Home > Abusive relationships, Borderline Personality Disorder > 13 Signs Your Wife or Girlfriend is a Borderline or a Narcissist

13 Signs Your Wife or Girlfriend is a Borderline or a Narcissist

BPD-1My girlfriend / wife doesn’t have a personality disorder. She’s just emotional. Maybe, maybe not. Borderline Personality Disorder isn’t as mainstream in public awareness as other psychiatric diagnoses, but it’s a very real problem that affects many individuals and the people who are in ongoing relationships with them or trying to end relationships with them.

Narcissistic Personality Disorder is a kissing cousin of BPD. There is usually some overlap between the two. Most people think being a narcissist means that you’re conceited or vain–there’s a lot more to it.

Men are typically accused of being insensitive and out of touch with their feelings. We rarely talk about women who emotionally abuse the men they claim to love. There are different reasons why this is a silent epidemic:

a) Society and psychology hold a reverse sexist attitude regarding the perpetrators and recipients of emotional abuse.

b) Men have been brainwashed into believing that “she’s just expressing her feelings” when she’s being abusive and that “he’s insensitive and doesn’t understand.” Unfortunately, many mental health professionals perpetuate this phenomenon through their own gender biases. Should these men enter into couples treatment, they often get tag teamed by their girlfriend/wife and the therapist into believing they’re the problem. Should this couple actually find a shrink worth his/her salt that tries to hold the Borderline/Narcissist accountable, said shrink is duly fired and vilified by the BPD/NPD.

c) Men are too embarrassed to talk about the hurt, pain and confusion they experience as a result of the way these women mistreat them.

Warning: Being involved with an abusive Borderline or Narcissist May Be Hazardous to Your Mental Health

Here are some common side effects of being in an abusive relationship, whether the abusive individual has a personality disorder or not:

1) Censoring your thoughts and feelings. You edit it yourself because you’re afraid of her reactions. Swallowing the lump in your throat and your hurt and anger is easier than dealing with another fight or hurt feelings. In fact, you may have stuffed your own emotions for so long that you no longer know what you think or feel.

2) Everything is your fault. You’re blamed for everything that goes wrong in the relationship and in general, even if it has no basis in reality.

3) Constant criticism. She criticizes nearly everything you do and nothing is ever good enough. No matter how hard you try, there’s no pleasing her or, if you do, it’s few and far between.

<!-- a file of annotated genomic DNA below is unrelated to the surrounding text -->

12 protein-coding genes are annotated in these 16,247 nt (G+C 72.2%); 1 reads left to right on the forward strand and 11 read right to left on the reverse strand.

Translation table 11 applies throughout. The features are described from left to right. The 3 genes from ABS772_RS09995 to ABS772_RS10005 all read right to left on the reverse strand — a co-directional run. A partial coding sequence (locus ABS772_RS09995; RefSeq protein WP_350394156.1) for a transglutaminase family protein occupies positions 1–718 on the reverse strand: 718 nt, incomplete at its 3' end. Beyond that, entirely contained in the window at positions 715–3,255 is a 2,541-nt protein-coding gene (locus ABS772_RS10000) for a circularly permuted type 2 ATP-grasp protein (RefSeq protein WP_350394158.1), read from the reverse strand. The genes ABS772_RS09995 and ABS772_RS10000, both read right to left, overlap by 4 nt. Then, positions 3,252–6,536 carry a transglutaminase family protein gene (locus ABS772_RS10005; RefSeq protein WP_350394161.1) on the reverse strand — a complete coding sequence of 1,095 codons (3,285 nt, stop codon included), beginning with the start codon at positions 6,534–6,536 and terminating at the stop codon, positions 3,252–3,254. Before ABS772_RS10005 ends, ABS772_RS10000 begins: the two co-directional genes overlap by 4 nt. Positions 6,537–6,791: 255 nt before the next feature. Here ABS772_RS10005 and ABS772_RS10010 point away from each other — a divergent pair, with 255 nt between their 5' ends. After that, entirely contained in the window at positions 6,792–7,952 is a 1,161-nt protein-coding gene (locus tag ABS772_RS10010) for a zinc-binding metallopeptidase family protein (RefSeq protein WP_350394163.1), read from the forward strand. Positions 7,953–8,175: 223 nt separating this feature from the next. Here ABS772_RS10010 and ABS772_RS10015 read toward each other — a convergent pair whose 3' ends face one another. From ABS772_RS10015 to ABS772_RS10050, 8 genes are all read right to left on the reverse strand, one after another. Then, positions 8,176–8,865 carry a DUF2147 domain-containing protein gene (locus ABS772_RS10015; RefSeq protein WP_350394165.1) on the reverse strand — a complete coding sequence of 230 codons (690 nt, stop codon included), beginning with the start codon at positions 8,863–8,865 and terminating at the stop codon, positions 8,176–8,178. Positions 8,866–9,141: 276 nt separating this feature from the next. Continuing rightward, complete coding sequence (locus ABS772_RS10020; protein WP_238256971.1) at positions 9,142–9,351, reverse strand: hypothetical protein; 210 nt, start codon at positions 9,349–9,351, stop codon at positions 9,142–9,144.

4) Control freak. She engages in manipulative behaviors, even lying, in an effort to control you.

3186177287_1423ed4f22_o5) Dr Jekyll and Ms Hyde. One moment she’s kind and loving; the next she’s flipping out on you. She becomes so vicious, you wonder if she’s the same person. The first time it happens, you write it off. Now, it’s a regular pattern of behavior that induces feelings of depression, anxiety, helplessness and/or despair within you.

6) Your feelings don’t count. Your needs and feelings, if you’re brave enough to express them, are ignored, ridiculed, minimized and/or dismissed. You’re told that you’re too demanding, that there’s something wrong with you and that you need to be in therapy. You’re denied the right to your feelings.

7) Questioning your own sanity. You’ve begun to wonder if you’re crazy because she puts down your point of view and/or denies things she says or does. If you actually confide these things to a friend or family member, they don’t believe you because she usually behaves herself around other people.

8) Say what? “But I didn’t say that. I didn’t do that.” Sure you did. Well, you did in her highly distorted version of reality. Her accusations run the gamut from infidelity to cruelty to being un-supportive (even when you’re the one paying all the bills) to repressing her and holding her back. It’s usually baseless, which leaves you feeling defensive and misunderstood.

9) Isolating yourself from friends and family. You distance yourself from your loved ones and colleagues because of her erratic behavior, moodiness and instability. You make excuses for her inexcusable behaviors to others in an effort to convince yourself that it’s normal.

10) Walking on landmines. One misstep and you could set her off. Some people refer to this as “walking on eggshells,” but eggs emit only a dull crunch when you step on them. Setting off a landmine is a far more descriptive simile.

11) What goes up, must come down. She places you on a pedestal only to knock it out from under your feet. You’re the greatest thing since sliced bread one minute and the next minute, you’re the devil incarnate.